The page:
From problem to solution in 24 hours

Perkins' first hackathon challenges college students to invent new technology tools for people who are blind

Four students in matching sweatshirts congregate around and look at a computer.

More than 100 college students from around the country participated in Perkins' first-ever hackathon.

July 12, 2018

This story appears in the Summer 2018 issue of In Focus.

The challenge was unlike anything they’d heard before: design software to make working out at the gym accessible for someone with a visual impairment.

Margarita Zias, a student at CUNY Queens College, turned to her teammates.

“Let’s close our eyes and picture we’re at the gym,” she said. “What would we need?”

At that moment, Zias was surrounded by more than 100 college students from schools across the country, all of whom had traveled to Perkins School for the Blind to attend PerkinsHacks, the organization’s first-ever hackathon, held April 13-14. Armed with laptops and a willingness to forgo sleep in the name of accessibility, participants from schools like Boston College and Georgia Tech spent 24 hours trying to solve real-life challenges faced by people with visual impairment. The challenges ranged from filling out paper forms in a doctor’s office to navigating a crowded college cafeteria.

“These are important issues to solve if we’re going to narrow the gap between people who are sighted and people who are not,” Perkins President and CEO Dave Power told participants during the opening ceremony. “With your attendance, we’re halfway there.”

Each team worked closely with a challenge expert – someone with a visual impairment who had experienced the obstacle they were trying to solve. A team of students from Olin College of Engineering checked in frequently with Chris Nagle, a software engineer who has low vision, as they worked to build a tactile lever device that would allow him to quickly interpret large data sets.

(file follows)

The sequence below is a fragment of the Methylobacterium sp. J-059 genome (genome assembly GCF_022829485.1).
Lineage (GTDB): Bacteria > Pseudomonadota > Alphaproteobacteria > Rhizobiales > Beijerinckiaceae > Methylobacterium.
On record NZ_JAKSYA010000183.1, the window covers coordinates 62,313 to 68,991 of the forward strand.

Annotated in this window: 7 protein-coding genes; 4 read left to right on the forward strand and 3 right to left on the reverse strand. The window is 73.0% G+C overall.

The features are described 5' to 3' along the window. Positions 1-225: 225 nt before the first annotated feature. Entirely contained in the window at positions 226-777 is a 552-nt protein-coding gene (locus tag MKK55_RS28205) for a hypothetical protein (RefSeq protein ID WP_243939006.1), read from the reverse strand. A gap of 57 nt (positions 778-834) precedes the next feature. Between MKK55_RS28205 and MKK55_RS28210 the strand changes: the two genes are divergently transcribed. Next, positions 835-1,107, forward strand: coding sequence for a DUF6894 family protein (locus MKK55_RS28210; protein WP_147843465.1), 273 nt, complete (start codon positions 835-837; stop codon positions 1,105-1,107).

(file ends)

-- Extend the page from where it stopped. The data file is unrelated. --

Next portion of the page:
“At most hackathons, you don’t get a chance to interact with users as you go,” said Olin student Kathryn Hite. “Getting Chris’ feedback along the way was so helpful.”

Students also had the opportunity to learn from industry experts, many of whom led workshops, served as mentors or judged their final designs. A total of 17 sponsors, including Microsoft, Google and athenahealth, provided volunteers, technical advisors and funding for the event.

“It was super inspiring to see college students designing with accessibility in mind,” said Google Software Engineer Tom Rudick, who served as a PerkinsHacks mentor. “There were so many great ideas throughout the weekend for how to make technology work for everyone.”

Saturday afternoon, hackers raced to complete prototypes of their designs before time ran out. During judging, Zias and her team presented a demo of their app “B-Fit,” which allows a gym-goer with visual impairment to reserve a specific machine in advance, and request an optional “spotter” to help them use it.

Their Challenge Expert, JoAnn Becker, was ecstatic.

“I’m so excited by this,” she told the team. “Gyms could use this as a solution if their machines don’t have accessibility built in.”

For many hackers, the Perkins event was their introduction to the world of assistive technology and user-centered design. Keynote speaker Larry Skutchan, director of technology product research at the American Printing House for the Blind, emphasized the important role of technology as an equalizer in the lives of people with visual impairment.

“A blind person does not want sympathy, they do not want handouts,” he said. “What we want is equality. We want an equal chance to enjoy a rich life, just like you do.”

The message hit home for Emily Vogelsperger, an English and computer science double major at the College of the Holy Cross.

“This was so incredibly eye-opening,” she said. “It blew me away. I was texting my friends the whole time [saying] ‘This is what I want to do.’”